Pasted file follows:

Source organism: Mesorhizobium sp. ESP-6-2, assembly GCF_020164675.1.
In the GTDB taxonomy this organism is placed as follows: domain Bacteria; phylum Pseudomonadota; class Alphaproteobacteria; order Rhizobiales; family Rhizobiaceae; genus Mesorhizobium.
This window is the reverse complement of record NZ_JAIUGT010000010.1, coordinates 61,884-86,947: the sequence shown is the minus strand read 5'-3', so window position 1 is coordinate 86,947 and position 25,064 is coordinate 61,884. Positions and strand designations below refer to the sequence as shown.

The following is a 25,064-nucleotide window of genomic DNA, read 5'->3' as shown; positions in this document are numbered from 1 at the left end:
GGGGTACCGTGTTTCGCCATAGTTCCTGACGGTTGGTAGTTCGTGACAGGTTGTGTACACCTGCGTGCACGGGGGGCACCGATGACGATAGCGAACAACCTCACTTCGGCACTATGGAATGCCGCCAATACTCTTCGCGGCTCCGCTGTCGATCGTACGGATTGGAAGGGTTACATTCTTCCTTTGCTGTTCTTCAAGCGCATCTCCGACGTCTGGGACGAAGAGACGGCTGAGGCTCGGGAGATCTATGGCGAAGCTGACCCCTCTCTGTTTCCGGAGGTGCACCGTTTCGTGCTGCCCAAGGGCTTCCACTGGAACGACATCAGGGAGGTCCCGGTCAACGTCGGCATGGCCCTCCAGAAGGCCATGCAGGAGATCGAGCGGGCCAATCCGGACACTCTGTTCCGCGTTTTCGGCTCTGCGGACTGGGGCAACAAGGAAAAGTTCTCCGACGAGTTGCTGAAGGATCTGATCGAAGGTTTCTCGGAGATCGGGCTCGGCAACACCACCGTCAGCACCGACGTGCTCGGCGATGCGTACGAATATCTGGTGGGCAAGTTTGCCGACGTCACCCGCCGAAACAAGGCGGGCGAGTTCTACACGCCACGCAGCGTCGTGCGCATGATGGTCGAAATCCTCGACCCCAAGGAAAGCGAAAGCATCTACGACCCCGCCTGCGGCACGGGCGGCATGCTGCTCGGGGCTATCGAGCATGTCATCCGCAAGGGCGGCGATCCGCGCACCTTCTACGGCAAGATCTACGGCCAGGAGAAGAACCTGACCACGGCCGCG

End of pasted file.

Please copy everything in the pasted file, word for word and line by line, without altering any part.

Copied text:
Source organism: Mesorhizobium sp. ESP-6-2, assembly GCF_020164675.1.
In the GTDB taxonomy this organism is placed as follows: domain Bacteria; phylum Pseudomonadota; class Alphaproteobacteria; order Rhizobiales; family Rhizobiaceae; genus Mesorhizobium.
This window is the reverse complement of record NZ_JAIUGT010000010.1, coordinates 61,884-86,947: the sequence shown is the minus strand read 5'-3', so window position 1 is coordinate 86,947 and position 25,064 is coordinate 61,884. Positions and strand designations below refer to the sequence as shown.

The following is a 25,064-nucleotide window of genomic DNA, read 5'->3' as shown; positions in this document are numbered from 1 at the left end:
GGGGTACCGTGTTTCGCCATAGTTCCTGACGGTTGGTAGTTCGTGACAGGTTGTGTACACCTGCGTGCACGGGGGGCACCGATGACGATAGCGAACAACCTCACTTCGGCACTATGGAATGCCGCCAATACTCTTCGCGGCTCCGCTGTCGATCGTACGGATTGGAAGGGTTACATTCTTCCTTTGCTGTTCTTCAAGCGCATCTCCGACGTCTGGGACGAAGAGACGGCTGAGGCTCGGGAGATCTATGGCGAAGCTGACCCCTCTCTGTTTCCGGAGGTGCACCGTTTCGTGCTGCCCAAGGGCTTCCACTGGAACGACATCAGGGAGGTCCCGGTCAACGTCGGCATGGCCCTCCAGAAGGCCATGCAGGAGATCGAGCGGGCCAATCCGGACACTCTGTTCCGCGTTTTCGGCTCTGCGGACTGGGGCAACAAGGAAAAGTTCTCCGACGAGTTGCTGAAGGATCTGATCGAAGGTTTCTCGGAGATCGGGCTCGGCAACACCACCGTCAGCACCGACGTGCTCGGCGATGCGTACGAATATCTGGTGGGCAAGTTTGCCGACGTCACCCGCCGAAACAAGGCGGGCGAGTTCTACACGCCACGCAGCGTCGTGCGCATGATGGTCGAAATCCTCGACCCCAAGGAAAGCGAAAGCATCTACGACCCCGCCTGCGGCACGGGCGGCATGCTGCTCGGGGCTATCGAGCATGTCATCCGCAAGGGCGGCGATCCGCGCACCTTCTACGGCAAGATCTACGGCCAGGAGAAGAACCTGACCACGGCCGCG